My dear Kacvey,

Hope by now you and your students have fully been aware of and gone through the “Domestic Politics Briefing Note” issued by the think tank “Future Forum.”

In order to assist the classroom discussions that might arise from the issues raised in the Briefing Note, you may inject some of the ideas that are in the below letter that was in response to the Note.

Enjoy the discussions!

Dear Mr. Chairman of Future Forum

First and foremost we wish to thank you for your introducing us into the work of Future Forum and we are delighted that you had individually sent us a copy of your 2 February 2016 “Future Forum Domestic Politics Briefing Note.”

For you as the Chairman of Future Forum to have visited our blog, there is no greater honor that our Circle has been given. Again, we thank you for your time and your diligence, and we preciously keep your paper in our archives for future reference.

We hope that Khmer diaspora, either sympathetic to the two main political parties or otherwise, when reacting to your Briefing Note, would shed their cliché reasoning and start to seriously reflect on the ideas and perspectives that you have outlined therein.

For us, we are thrilled to now see that there are “other Cambodians” who not only do not stop to learn and to think freely and independently, but also do not let anybody else think for them.

Leon Blum, once, said: “The free man is he who does not fear to go to the end of his thought.”

As we fully respect your view and analysis, we believe that Cambodia still has a lot of room for its children to think and to work towards a future which will not be the shadow of its past. Future Forum and us are like two cars riding on a highway of ideas and conviction, and of undetermined distance towards a destination called “Cambodia” – [Future Forum, an 18-wheeler carrying a big load of indispensable necessities and foodstuffs; us, a mini-van with a small load of other necessary commodities] – where its citizens are hungry and thirsty of real democracy and exposure to intellectual novelty. We hope, one day, the citizens of Cambodia would, in their vision, see Future Forum arriving and make use of the amount of commodities that you have brought along for their consumption.

As Future Forum is right there in Cambodia seeing and feeling the true reality as it happens, your privileged position could well stand out as you have been almost daily quoted in the Khmer and English languages newspapers in Phnom Penh. We, on our part, have learned a great deal from your wisdom.

Our Circle appreciates the substantive depth of the Briefing Note and wishes – if we may – to bring to your attention six (6) points that we also have come to ponder upon:

  1. Footnote 24 on page 3. On 18 November 2014, we posted a piece in our blog: “A lady and two men”
  2. “… made a deal …” and Footnote 56, on page 6. Two dealers, and their agents, made a secret deal and all hell broke loose when the “deal” was not gentlemanly honored by either of the two or quite possibly by both of them. When “leaders” become “dealers” – letters “d” and ”l” trade places – they convert the country into a gambling den. Then, where is their courage, dignity and honor to disclose the true details of the “deal” to the citizens that they loudly claim they serve? For example, how does the removal of the first vice-president of the National Assembly square with that “deal”?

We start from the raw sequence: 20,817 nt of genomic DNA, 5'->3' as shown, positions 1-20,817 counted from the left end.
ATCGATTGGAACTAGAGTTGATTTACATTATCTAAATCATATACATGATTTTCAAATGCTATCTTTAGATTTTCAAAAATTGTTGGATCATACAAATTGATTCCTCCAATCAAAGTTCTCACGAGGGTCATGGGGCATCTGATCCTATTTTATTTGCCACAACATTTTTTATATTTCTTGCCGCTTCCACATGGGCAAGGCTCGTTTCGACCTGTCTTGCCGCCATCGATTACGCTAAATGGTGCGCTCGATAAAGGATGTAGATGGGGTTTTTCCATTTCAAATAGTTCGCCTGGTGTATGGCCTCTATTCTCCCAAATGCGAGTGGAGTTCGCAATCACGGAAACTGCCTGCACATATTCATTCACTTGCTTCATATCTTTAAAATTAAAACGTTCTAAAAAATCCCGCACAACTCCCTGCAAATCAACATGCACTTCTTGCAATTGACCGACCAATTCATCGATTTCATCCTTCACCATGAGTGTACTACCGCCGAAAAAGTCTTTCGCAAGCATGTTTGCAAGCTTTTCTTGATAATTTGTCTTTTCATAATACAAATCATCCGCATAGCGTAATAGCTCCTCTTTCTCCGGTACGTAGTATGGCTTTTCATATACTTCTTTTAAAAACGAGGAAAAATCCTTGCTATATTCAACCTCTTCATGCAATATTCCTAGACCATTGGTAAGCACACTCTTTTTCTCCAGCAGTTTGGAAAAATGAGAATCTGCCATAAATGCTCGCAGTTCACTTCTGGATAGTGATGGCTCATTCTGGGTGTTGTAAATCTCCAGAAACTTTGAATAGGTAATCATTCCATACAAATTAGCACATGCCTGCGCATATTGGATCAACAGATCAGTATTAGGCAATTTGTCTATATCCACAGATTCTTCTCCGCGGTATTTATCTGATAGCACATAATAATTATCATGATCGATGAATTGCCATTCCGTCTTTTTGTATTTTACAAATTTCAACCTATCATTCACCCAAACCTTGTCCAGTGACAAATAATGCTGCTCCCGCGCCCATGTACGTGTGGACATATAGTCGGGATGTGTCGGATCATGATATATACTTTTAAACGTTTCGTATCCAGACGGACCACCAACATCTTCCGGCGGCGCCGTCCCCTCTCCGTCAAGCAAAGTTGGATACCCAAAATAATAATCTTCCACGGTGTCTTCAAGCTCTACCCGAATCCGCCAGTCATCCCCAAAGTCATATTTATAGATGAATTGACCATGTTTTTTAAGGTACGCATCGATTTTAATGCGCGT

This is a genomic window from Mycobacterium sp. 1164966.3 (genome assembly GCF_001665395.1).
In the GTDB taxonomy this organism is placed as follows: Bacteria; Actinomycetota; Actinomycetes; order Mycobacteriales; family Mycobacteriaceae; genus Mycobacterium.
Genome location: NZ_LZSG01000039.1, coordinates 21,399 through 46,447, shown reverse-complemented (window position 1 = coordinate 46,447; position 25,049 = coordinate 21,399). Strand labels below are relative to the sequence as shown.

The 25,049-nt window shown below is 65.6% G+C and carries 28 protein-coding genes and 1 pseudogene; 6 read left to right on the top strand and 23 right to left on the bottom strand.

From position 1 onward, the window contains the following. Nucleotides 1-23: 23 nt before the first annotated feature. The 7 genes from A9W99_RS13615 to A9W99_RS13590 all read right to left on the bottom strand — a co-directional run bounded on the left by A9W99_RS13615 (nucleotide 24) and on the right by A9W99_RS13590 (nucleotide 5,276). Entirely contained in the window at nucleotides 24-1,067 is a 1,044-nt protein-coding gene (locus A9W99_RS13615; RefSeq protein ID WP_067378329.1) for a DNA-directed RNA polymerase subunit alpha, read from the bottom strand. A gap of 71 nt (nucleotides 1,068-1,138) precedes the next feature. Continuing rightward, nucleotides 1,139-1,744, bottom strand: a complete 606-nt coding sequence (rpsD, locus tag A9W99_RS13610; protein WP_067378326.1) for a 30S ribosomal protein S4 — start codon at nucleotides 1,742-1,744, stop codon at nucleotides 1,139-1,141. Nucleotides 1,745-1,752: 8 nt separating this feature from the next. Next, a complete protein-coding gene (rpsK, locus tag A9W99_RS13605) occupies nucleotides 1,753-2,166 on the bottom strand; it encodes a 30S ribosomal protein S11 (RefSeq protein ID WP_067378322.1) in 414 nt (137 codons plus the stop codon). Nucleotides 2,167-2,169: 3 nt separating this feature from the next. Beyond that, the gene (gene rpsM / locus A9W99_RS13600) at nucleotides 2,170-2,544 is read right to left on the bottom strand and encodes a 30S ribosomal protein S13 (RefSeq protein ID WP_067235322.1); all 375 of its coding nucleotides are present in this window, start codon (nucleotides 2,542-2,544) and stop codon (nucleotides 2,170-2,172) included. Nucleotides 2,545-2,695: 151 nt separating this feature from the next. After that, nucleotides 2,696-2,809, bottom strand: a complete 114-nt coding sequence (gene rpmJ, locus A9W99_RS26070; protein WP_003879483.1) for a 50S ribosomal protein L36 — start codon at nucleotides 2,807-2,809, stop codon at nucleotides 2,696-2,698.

3. “Cambodians will most likely bite their tongues and opt for peace”, last line on page 8. If Cambodians continue to bite their tongues, how much longer will they have to struggle to suffer the pain from that ceaseless biting? Would the insane, irrational and continuous fighting between the two main protagonists or antagonists, if you will, parties and individuals all included, really compromise social peace nationwide?
  4. “…working hard to make progress in terms of implementing some real reforms”, on page 10. Does the apple that does not fall far from the tree qualify itself as reformist? In other words, can the apple that grows out of that tree become an orange when it falls? Since when archaic Khmer leaders know about “reforming” themselves?
  5. “… democratic youth movement, inexorably gathering strength, that sooner or later will demand … change”, on page 18. In the total absence of public political discussion and debate in the Khmer institutional and educational culture, it would be a gigabyte phenomenon that would lead, in a very near future, to a new era of democracy for Cambodia, if the mind and intellect of the “youth movement” would meet Future Forum in the cyberspace! We were all young and full of ideals once in our life. “Youth of Cambodia”, be not what the “parties” want you to be, be what “You” want the parties to be. “Youth of Cambodia”, you like to do selfies, why not also doing the “selfie” of your aspiration, the freedom of your mind and intellect and your honesty! “Youth of Cambodia”, build the future of Cambodia, and “You” will also build yours!
  6. “Yet there are many reasons to be optimistic”, on page 20. How could this state of mind sustain itself in the assumption that in the present state of affairs of and in Cambodia “if … leaders fail to respond, and continue to favor the old, negative politics …” and “if the old guard on both sides refuse to enable and support this natural progression…”?

We look forward to being on your mailing list for future Briefing Notes on foreign policy, governance and institution, and rules of law and legislation.

With profound respect and best regards.”


Update: An article penned by Julia Wallace in the Asia Pacific Section of The New York Times can provide additional thoughts to the above. Thanks Julia! Thanks NYT!